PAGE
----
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Monolithic Architecture- Everything You Need to Know

Monolithic Architecture- Everything You Need to Know

By Anjaly Chandran, content developer @WAC, adept at scoping out interesting technical facts to produce concise and user-friendly content that best reflects the business goals.
  • Published in Blog on April 29, 2024
  • Last Updated on May 24, 2024
  • 8 mins read
Monolithic Architecture- Everything You Need to Know

Deploying the technology stacks for software applications places businesses between two broad choices: either leverage a unified platform that combines multiple functions, or adopt a best-of-breed strategy with the use of microsystems to enable integration of different services from different vendors.

Popular brands like Netflix, Shopify, GitHub, and Atlassian initially started as monolithic applications. Though they’ve migrated most of their features towards microservices-oriented architecture, they still have legacy systems and significant components in the monolithic codebase.

This blog gives you a detailed overview of monolithic architecture, its characteristic features, advantages, disadvantages and applications.

What is Monolithic Architecture?

Monolithic architecture is a conventional model of a software program, built as a single unit that is self contained. Being an independent unit from the other applications, it acts as a single-tiered architecture.

In terms of web applications, monolithic architecture has different components combined to form a single centralised unit. The term “monolith” describes something glacial and large, which also resembles the concept of monolithic architecture. The architectural style of monoliths is conventional and has been prevalent during the early stages of software development.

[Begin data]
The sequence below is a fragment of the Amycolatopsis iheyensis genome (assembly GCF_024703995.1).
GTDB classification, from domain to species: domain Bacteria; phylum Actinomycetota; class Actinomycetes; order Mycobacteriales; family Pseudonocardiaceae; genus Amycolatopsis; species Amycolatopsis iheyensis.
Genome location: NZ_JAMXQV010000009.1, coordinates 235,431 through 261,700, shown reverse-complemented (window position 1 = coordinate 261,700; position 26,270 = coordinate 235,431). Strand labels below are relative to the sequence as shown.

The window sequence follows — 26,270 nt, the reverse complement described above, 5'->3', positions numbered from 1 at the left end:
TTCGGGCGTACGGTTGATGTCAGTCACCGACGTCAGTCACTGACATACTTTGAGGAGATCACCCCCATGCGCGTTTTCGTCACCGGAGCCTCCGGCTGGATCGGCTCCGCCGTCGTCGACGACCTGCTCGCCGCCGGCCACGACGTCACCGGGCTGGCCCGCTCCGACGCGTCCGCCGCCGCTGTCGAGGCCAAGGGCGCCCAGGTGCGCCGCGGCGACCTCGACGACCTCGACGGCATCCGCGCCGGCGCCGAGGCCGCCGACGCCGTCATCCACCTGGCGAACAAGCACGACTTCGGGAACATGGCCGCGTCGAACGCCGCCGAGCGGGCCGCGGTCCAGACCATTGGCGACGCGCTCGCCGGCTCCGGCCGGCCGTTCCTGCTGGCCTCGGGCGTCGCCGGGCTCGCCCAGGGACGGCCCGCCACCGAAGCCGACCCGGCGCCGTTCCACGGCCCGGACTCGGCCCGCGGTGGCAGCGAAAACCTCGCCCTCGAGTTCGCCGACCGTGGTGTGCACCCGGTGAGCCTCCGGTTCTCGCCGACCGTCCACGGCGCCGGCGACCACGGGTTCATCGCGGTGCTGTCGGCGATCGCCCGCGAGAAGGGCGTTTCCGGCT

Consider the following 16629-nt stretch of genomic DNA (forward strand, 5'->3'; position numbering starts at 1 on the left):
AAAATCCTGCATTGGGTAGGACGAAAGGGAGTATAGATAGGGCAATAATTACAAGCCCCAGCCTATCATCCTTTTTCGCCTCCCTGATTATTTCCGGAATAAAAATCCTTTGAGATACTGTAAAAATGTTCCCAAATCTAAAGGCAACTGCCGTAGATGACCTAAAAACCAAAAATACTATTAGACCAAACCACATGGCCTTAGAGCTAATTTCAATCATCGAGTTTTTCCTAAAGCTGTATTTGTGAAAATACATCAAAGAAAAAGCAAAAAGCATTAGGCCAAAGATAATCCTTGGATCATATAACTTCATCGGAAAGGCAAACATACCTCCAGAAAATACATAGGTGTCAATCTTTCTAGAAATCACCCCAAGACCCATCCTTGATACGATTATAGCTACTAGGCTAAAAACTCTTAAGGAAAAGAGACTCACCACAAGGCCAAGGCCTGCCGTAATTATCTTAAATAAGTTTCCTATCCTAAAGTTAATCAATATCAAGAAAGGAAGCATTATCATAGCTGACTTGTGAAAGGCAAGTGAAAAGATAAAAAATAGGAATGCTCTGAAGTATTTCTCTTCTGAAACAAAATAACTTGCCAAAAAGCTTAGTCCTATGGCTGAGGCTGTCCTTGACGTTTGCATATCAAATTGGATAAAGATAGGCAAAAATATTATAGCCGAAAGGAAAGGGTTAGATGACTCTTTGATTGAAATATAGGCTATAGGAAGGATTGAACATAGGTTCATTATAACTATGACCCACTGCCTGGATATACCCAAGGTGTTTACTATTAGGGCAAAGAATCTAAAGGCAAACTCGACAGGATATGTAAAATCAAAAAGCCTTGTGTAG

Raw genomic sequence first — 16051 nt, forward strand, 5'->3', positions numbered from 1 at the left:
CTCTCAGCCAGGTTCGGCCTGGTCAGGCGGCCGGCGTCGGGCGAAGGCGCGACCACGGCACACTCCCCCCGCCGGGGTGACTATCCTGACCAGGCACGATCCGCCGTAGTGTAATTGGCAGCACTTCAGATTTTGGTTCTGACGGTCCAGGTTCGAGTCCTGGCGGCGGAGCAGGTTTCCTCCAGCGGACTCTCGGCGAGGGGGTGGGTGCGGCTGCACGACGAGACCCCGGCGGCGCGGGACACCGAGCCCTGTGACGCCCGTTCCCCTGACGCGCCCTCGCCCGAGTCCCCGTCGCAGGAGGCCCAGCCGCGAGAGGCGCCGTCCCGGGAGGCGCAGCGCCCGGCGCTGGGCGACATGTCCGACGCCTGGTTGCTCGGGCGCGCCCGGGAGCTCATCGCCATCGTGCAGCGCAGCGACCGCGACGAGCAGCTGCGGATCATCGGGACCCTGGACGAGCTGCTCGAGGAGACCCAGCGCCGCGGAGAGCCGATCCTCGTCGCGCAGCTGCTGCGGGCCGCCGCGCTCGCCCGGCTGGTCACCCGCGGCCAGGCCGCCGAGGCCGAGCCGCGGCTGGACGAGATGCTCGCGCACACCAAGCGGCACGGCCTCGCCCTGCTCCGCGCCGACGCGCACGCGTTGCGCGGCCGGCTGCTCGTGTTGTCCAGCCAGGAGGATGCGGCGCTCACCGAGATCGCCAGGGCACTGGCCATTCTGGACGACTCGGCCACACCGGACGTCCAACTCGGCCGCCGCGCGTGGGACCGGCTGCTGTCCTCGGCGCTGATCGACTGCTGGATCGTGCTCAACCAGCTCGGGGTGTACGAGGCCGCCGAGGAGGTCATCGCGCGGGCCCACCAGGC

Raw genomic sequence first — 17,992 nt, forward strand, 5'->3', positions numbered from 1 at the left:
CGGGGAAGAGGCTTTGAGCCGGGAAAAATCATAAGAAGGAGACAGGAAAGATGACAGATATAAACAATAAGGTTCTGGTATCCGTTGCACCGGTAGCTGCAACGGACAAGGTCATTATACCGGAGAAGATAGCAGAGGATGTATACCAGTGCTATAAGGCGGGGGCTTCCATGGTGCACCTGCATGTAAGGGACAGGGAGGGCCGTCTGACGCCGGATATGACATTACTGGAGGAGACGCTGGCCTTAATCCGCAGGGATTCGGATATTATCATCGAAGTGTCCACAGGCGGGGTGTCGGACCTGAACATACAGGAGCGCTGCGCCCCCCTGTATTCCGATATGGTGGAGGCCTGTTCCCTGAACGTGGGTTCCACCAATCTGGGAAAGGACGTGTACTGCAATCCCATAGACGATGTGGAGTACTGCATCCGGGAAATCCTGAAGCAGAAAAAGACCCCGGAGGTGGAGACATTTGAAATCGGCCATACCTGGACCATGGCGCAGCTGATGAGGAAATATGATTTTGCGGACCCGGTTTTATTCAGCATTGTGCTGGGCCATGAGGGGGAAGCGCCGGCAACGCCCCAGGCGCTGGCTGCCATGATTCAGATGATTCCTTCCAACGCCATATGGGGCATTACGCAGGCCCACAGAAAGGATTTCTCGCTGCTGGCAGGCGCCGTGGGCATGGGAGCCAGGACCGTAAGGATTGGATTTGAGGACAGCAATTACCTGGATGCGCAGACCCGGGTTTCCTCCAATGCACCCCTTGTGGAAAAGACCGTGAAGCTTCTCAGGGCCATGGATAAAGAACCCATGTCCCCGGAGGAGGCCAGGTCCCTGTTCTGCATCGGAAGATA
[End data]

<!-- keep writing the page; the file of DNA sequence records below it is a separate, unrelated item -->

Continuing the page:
Monolithic architecture is highly convenient in the beginning phases of the lifecycle of a project for easy code management, ease of deployment and cognitive overheads. This allows the release of everything in the monolith at once. 

A Detailed Insight to Monolithic Architecture

Detailed Insight to Monolithic ArchitectureIn monolithic architecture, applications are classified to three layers: presentation layer, business logic layer and data storage layer. Every layer is integrated tightly with other layers, and changes in a layer can impact the other layers.  

In the above monolithic architecture diagram, it is evident that all services are built into a single application and these are tightly coupled. The functionalities created in individual classes are integrated into the main class.

When a change in one class is made, we need to test its complete functionality. If any class poses a concern, it impacts all functionality. For instance, when catalogue service experiences an issue, this impacts the complete order process.

Now, let’s consider an example of a social networking site, Facebook. The first stage of Facebook was a monolithic application, though it has now evolved into a microservices architecture with multiple languages. Some of the features of the application include:

  • User posts
  • Comment system
  • Marketplace
  • Facebook groups 
  • Portal ads
  • Live streaming
  • Photo storage
     

Apart from these features, Facebook also incorporates a recommendation system to recommend the latest and most contextual content on the platform to its audience.

In a monolithic Vs microservices architecture perspective, every module is coded in a unified codebase that is tightly coupled with each other, unlike having different dedicated microservices running specific features.

Monolithic applications are easy to build, test, and deploy while compared to the microservices architecture, which has additional overhead of deploying logic to take care of microservices (infrastructure management), adopt inter-microservice communication, etc. 

Characteristics of Monolithic Architecture

Monolithic applications include the following characteristics: 
Unified Codebase: With a single codebase, monolithic applications operate as a single atomic entity.

Unified Deployment: The deployment of all components of the monolithic applications is done at once, instead of individual components.

Tight Coupling: The modules and components within the application are dependent and highly connected to each other. Any changes in one component demand modifications in the other parts of the application.

Shared Memory: The components of monolithic applications operate in the same memory space and usually on single infrastructure.